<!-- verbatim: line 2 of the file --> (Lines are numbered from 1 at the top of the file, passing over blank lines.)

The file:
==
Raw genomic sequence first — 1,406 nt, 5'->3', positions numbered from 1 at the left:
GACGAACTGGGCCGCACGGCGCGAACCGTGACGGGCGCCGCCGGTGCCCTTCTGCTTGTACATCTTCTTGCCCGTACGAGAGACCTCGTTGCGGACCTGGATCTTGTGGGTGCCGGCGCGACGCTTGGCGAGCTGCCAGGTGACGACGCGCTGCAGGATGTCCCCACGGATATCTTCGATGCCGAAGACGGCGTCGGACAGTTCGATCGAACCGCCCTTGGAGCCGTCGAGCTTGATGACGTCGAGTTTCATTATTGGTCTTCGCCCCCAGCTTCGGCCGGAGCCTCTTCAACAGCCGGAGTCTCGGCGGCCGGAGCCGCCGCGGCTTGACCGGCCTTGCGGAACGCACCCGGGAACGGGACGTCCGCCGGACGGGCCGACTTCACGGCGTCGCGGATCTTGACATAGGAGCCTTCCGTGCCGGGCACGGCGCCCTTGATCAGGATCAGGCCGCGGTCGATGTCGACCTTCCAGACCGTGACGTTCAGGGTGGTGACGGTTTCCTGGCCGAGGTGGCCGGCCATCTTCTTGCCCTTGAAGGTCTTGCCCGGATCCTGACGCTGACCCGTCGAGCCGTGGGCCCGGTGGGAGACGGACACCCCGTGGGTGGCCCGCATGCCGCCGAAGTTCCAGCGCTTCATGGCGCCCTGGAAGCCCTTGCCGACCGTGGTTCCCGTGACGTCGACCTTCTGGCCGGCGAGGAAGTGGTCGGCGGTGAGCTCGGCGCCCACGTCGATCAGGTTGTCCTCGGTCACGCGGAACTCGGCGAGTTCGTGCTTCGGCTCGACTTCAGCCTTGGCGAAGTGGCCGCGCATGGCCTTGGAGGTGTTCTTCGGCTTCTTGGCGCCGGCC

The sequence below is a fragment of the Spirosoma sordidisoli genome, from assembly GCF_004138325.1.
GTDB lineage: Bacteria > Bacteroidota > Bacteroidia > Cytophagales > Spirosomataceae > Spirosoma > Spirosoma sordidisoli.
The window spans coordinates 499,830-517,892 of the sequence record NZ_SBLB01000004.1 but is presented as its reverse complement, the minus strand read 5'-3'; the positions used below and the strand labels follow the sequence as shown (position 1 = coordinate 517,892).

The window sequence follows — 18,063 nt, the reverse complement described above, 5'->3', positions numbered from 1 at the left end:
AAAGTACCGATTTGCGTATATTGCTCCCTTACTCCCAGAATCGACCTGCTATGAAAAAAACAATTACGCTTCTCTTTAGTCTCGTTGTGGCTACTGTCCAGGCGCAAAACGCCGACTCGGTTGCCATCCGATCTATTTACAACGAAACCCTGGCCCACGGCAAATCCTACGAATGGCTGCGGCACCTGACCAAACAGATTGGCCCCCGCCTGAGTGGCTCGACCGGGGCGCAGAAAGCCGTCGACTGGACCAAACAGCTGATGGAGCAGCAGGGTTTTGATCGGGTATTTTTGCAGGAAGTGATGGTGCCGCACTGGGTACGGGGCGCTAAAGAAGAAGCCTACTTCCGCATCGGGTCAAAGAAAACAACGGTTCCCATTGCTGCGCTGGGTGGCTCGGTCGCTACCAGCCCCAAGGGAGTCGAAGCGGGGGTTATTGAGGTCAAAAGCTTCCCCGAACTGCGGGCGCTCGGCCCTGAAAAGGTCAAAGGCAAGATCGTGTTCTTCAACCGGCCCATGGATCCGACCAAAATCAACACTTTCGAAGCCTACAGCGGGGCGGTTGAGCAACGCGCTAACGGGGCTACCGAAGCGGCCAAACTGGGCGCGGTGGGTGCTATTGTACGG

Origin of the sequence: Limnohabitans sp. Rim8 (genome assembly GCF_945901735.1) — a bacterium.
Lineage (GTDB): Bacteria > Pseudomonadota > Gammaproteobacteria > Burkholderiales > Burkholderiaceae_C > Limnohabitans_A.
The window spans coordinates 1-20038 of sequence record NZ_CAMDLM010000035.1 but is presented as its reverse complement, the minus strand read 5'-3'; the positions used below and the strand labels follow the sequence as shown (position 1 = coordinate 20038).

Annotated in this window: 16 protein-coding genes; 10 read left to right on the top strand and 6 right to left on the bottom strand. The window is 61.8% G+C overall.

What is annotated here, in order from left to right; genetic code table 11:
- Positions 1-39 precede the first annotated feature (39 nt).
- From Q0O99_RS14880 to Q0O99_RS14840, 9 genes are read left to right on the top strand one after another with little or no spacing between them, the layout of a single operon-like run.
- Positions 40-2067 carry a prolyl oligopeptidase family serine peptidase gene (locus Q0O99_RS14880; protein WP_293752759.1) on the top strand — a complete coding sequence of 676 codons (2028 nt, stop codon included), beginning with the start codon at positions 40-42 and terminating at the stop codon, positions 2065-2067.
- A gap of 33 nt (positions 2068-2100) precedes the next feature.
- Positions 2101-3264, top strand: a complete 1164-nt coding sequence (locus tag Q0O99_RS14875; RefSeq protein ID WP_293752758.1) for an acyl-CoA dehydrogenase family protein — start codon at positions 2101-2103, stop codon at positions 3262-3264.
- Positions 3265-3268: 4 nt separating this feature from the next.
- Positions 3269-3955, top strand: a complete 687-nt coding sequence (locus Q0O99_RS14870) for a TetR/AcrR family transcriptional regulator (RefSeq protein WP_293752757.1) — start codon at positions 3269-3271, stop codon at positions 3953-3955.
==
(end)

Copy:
GACGAACTGGGCCGCACGGCGCGAACCGTGACGGGCGCCGCCGGTGCCCTTCTGCTTGTACATCTTCTTGCCCGTACGAGAGACCTCGTTGCGGACCTGGATCTTGTGGGTGCCGGCGCGACGCTTGGCGAGCTGCCAGGTGACGACGCGCTGCAGGATGTCCCCACGGATATCTTCGATGCCGAAGACGGCGTCGGACAGTTCGATCGAACCGCCCTTGGAGCCGTCGAGCTTGATGACGTCGAGTTTCATTATTGGTCTTCGCCCCCAGCTTCGGCCGGAGCCTCTTCAACAGCCGGAGTCTCGGCGGCCGGAGCCGCCGCGGCTTGACCGGCCTTGCGGAACGCACCCGGGAACGGGACGTCCGCCGGACGGGCCGACTTCACGGCGTCGCGGATCTTGACATAGGAGCCTTCCGTGCCGGGCACGGCGCCCTTGATCAGGATCAGGCCGCGGTCGATGTCGACCTTCCAGACCGTGACGTTCAGGGTGGTGACGGTTTCCTGGCCGAGGTGGCCGGCCATCTTCTTGCCCTTGAAGGTCTTGCCCGGATCCTGACGCTGACCCGTCGAGCCGTGGGCCCGGTGGGAGACGGACACCCCGTGGGTGGCCCGCATGCCGCCGAAGTTCCAGCGCTTCATGGCGCCCTGGAAGCCCTTGCCGACCGTGGTTCCCGTGACGTCGACCTTCTGGCCGGCGAGGAAGTGGTCGGCGGTGAGCTCGGCGCCCACGTCGATCAGGTTGTCCTCGGTCACGCGGAACTCGGCGAGTTCGTGCTTCGGCTCGACTTCAGCCTTGGCGAAGTGGCCGCGCATGGCCTTGGAGGTGTTCTTCGGCTTCTTGGCGCCGGCC